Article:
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Saturday, October 3, 2015

Carl Jung on “Cognition of the Whole.”




To M. Sickesz

Dear Colleague, 19 November 1959

Best thanks for your friendly letter.

Unfortunately I can answer only one central question, that concerning consciousness and self.

By definition, the self is a combination of consciousness and the Unconscious and is therefore more comprehensive than the ego.

Only what is associated with the ego can become conscious.

But since the ego is only a part of the whole, I can become conscious only of a part.

The whole can be comprehended only by a whole.

Therefore, when the self qua whole grasps something, it grasps the whole.

But this whole is much too big for the ego to grasp.

It can only be divined, but this is not cognition.

I can become conscious neither of the whole of myself nor of the whole of the world.

I know that the East believes in a consciousness without a subject and says that the personal atman is capable of encompassing the knowledge of the whole.

Nevertheless the East also says that dreamless sleep is the highest stage of cognition.

For us this is an inconceivable paradox because dreamless sleep is, for us, the epitome of an unconscious state in which no consciousness exists, as we understand it.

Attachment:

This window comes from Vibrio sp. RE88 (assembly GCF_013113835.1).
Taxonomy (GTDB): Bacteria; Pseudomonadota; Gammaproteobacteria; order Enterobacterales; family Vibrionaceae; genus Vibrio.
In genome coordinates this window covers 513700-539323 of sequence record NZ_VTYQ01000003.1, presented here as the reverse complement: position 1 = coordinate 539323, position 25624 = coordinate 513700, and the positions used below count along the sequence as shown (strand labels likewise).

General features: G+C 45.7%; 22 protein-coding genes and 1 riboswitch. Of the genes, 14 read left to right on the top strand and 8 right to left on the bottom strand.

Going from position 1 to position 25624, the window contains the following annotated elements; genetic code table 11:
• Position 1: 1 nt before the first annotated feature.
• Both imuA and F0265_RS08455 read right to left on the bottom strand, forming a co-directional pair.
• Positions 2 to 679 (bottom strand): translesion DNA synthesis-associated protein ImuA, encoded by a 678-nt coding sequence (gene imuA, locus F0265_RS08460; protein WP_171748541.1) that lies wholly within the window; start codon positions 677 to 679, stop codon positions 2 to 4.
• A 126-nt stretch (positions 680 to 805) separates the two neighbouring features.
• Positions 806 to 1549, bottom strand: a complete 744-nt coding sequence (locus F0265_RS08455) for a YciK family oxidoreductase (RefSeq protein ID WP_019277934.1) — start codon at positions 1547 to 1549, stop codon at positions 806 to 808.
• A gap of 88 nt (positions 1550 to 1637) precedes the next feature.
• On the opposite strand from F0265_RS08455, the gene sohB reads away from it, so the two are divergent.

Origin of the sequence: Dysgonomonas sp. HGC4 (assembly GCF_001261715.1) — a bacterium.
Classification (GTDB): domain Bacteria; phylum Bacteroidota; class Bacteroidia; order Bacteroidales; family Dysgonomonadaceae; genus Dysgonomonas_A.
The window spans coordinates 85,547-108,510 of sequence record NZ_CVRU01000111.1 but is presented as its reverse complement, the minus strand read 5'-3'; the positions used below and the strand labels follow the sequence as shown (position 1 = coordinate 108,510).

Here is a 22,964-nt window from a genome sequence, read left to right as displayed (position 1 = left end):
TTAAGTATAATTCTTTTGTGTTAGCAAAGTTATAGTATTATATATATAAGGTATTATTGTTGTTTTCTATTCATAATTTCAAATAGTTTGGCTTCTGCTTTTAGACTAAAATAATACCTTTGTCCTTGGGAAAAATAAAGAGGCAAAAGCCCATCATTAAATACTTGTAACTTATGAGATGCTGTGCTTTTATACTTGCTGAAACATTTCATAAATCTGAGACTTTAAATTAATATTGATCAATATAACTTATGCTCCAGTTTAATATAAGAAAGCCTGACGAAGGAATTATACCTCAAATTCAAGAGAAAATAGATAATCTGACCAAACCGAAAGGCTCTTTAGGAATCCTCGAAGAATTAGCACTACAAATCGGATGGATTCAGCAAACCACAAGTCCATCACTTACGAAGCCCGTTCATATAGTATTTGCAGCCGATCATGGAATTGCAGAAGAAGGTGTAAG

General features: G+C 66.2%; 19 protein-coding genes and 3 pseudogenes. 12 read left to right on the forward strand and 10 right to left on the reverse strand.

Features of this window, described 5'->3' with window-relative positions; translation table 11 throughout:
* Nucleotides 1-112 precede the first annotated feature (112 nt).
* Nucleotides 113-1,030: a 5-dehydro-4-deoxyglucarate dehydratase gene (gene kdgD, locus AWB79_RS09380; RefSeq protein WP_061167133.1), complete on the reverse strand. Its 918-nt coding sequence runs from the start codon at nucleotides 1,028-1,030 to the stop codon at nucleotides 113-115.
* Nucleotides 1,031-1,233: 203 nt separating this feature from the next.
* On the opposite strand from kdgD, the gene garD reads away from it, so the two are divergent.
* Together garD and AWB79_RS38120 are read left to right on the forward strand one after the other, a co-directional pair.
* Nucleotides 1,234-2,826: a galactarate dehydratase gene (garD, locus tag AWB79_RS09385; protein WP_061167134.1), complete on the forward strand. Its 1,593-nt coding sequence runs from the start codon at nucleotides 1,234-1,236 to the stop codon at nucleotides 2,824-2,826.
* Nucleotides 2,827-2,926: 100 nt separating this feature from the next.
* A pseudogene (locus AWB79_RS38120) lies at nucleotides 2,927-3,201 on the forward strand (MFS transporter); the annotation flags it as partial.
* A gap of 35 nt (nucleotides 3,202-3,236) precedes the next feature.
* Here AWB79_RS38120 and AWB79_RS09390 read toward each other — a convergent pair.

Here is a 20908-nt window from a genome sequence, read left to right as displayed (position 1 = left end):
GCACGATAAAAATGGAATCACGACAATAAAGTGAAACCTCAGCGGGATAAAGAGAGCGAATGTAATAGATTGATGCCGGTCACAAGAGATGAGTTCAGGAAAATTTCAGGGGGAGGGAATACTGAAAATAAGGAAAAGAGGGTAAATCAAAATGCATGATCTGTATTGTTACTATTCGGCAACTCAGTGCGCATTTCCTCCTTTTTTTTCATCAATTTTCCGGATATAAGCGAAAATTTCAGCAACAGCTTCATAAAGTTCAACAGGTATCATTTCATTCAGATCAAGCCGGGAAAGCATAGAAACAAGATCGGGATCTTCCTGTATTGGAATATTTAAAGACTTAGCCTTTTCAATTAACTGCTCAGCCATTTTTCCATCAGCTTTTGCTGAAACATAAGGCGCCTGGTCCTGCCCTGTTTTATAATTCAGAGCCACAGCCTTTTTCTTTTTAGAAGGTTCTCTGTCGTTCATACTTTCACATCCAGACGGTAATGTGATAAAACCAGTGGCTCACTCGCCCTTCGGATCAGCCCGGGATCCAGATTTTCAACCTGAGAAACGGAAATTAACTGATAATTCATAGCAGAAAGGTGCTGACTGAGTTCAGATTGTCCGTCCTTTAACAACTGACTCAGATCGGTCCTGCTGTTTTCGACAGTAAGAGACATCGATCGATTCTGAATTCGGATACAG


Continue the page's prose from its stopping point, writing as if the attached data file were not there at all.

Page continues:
Empirically, we do not know what happens in this state, since there is no subject to cognize it, at least for us.


On the contrary, I must admit that as my cognition is piecemeal and that my ego is far from being able to cognize a whole.

Also, I have never discovered, either in the literature or in conversation with an Oriental, any cognition that could be said to be a cognition of the whole.

It is merely said to be so, just as we Christians say that we are redeemed of our sins by Christ.

Unfortunately I haven't yet noticed anything of the sort, any more than I have noticed a cognition of the self as subject.

Hoping I have made my standpoint clear, and with collegial regards,

Yours sincerely,

C.G. Jung ~Carl Jung, Letters Vol. II, Pages 523-524